“You said he was an old hick, and he’s not that old. He’s probably our age.” “That doesn’t mean anything.” He chugged his Bud Light and pulled another one out of his coat pocket.

“It does. People our age shouldn’t be so stupid.”
“Maybe he doesn’t have a TV.”
“What does that have to do with anything?”
“Television allows people to see things they wouldn’t ordinarily see.”
“What, like black people?”
“Maybe.”
“Pretty smart for a soon to be Doctor.”
My brother sank his beer. “I study rocks, not people,” and burped loud enough for Jefferson and his wife to hear. “Go to sleep. We’re going to Denver in the morning.”
“It is the morning.”
“Stop it.”

A few observations:

lying in the bed, no window coverings, lots of open land, dead grass ’cause of the snow. On the perimeters are big trucks, big brand new houses. Out of the top left hand corner of the window, the flag ripples in the wind. I sat below that flag last night. It must have been twenty degrees, but I was determined to smoke that last cigarette; cool my nerves before going to bed. I heard it, but truthfully, out in the plains it’s hard to tell where a noise is coming from. I kept staring at the big polished rocks on the border between my brother’s house and the neighbors’ and I imagined that there was a creek running over them. That’s what my ears told me was happening and I was so drunk that I started to believe it. I stood up and grunted – my brother does that too- and I stumbled toward the rocks to see the rushing water and that’s when I looked up and saw the flag whipping in the wind. no window coverings in the entire house, however there are security systems. No big city, no crime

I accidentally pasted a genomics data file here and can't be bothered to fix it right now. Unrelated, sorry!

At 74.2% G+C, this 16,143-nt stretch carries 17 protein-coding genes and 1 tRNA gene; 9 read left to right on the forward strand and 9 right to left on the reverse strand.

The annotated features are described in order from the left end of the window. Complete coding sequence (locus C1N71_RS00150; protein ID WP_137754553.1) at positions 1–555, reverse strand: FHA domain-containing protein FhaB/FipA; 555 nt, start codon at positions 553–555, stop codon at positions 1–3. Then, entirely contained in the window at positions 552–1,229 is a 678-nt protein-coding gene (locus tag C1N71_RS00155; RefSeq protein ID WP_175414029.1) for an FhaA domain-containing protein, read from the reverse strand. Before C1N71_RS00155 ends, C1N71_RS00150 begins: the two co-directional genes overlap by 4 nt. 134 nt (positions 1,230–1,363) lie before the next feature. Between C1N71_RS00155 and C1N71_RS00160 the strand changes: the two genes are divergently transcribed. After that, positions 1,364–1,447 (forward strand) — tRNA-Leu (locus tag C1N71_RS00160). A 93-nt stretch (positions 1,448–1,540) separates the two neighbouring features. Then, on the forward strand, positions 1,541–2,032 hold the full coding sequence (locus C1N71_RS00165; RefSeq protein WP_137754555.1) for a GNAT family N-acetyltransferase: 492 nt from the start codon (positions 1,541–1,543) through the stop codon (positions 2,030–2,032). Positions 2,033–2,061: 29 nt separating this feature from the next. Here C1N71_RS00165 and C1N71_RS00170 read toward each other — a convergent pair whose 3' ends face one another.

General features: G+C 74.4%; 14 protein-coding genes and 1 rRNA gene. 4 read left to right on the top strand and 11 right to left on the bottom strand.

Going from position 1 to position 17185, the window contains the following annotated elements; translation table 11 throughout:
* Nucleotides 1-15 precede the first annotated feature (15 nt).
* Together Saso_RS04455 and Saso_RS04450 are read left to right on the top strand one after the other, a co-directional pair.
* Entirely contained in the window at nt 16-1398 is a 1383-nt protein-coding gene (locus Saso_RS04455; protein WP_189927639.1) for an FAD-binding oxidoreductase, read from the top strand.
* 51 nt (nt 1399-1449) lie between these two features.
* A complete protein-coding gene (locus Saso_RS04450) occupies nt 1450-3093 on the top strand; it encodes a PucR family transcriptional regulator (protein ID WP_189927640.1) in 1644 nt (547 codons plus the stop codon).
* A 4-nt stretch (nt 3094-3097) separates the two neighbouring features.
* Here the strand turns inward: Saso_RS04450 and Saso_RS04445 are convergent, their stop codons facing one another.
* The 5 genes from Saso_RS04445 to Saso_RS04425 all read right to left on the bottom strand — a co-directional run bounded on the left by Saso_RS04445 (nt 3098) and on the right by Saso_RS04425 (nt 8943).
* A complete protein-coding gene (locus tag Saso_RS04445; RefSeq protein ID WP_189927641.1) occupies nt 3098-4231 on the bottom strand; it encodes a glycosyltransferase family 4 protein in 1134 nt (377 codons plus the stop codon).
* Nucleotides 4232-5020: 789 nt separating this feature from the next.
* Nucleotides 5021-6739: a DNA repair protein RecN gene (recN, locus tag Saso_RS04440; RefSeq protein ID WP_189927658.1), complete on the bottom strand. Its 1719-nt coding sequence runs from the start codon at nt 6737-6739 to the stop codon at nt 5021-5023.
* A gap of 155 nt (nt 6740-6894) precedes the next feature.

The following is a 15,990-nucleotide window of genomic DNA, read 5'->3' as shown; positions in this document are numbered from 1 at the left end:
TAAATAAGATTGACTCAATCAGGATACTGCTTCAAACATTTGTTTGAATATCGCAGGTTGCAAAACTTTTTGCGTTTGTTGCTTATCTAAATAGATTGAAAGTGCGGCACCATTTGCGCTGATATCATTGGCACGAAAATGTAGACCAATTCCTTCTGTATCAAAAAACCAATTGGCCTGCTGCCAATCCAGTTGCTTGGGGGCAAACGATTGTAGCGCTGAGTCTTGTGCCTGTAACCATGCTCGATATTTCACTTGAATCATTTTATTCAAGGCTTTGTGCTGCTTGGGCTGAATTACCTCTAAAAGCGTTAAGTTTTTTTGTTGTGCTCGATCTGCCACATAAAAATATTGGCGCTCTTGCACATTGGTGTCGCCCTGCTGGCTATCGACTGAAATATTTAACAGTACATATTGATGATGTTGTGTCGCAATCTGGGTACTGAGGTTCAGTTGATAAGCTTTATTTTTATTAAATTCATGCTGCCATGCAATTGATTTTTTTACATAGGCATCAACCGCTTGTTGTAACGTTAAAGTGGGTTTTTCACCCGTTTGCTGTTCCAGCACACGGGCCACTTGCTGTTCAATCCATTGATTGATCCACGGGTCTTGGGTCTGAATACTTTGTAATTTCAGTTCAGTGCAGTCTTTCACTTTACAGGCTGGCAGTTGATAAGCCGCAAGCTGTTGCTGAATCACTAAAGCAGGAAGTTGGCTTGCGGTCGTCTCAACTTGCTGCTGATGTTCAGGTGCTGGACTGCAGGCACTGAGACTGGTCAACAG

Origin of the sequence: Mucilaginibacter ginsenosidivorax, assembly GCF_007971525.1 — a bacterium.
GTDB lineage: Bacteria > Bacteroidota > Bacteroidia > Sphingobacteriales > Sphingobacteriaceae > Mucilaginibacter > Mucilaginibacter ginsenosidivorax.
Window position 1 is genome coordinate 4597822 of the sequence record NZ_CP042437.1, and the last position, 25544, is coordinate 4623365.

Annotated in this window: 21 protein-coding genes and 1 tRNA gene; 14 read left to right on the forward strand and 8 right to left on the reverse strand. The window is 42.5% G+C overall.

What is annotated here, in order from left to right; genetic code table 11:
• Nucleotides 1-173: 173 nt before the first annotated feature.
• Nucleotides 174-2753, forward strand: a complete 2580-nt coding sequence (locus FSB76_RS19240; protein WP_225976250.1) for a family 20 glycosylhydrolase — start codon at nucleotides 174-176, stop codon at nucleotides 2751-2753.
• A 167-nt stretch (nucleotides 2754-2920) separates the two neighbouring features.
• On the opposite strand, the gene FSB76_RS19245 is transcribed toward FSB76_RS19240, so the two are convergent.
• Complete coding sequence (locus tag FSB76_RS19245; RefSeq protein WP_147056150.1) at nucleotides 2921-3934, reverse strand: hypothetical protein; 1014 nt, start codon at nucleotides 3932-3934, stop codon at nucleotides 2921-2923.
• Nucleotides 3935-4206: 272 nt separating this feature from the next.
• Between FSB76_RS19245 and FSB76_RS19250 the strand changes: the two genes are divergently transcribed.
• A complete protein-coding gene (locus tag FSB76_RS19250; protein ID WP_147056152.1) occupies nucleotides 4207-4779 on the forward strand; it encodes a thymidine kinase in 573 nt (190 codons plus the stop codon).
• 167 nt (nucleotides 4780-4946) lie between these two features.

the dogs bark at everything, there are so many pillows it’s almost like lying on a big fluffy mattress.

my brother will drink a half a case a night, if he wants to; in a whole day he may drink an entire case.

don’t forget in the distance there are trains and there are coyotes and you are in the middle of a brave new world.

and there are the times we broke windows in the alley with rocks
and the time before when we weren’t allowed to go near the alley
the breaking into peoples’ homes
the lighting everything on fire.

Jefferson, again at the front door. His eyes peer at my face fascinated. I want to be offended, but it’s impossible to ignore the boyish cheeks and the crooked, tobacco stained grin. He asks, again, if my brother is at home and I have to tell him, again, that he’s at work.
“What does he do?”
“He lectures at the university. Geology. He studies the earth; rocks, minerals, dirt.”
“He ever tell you what these rocks are called?” he asks, bending to run his fingers along them.
“Well, technically it’s gravel.”
“I know that much, Miss,” he grinned again.
“I mean, gravel comes from all sorts of places. It’s an aggregate.” I had heard that somewhere.
“Right.” He kicked the stuff around a little and massaged his neck awkwardly. “How long you gonna be around here?”
“Are you trying to get rid of me, Jefferson?”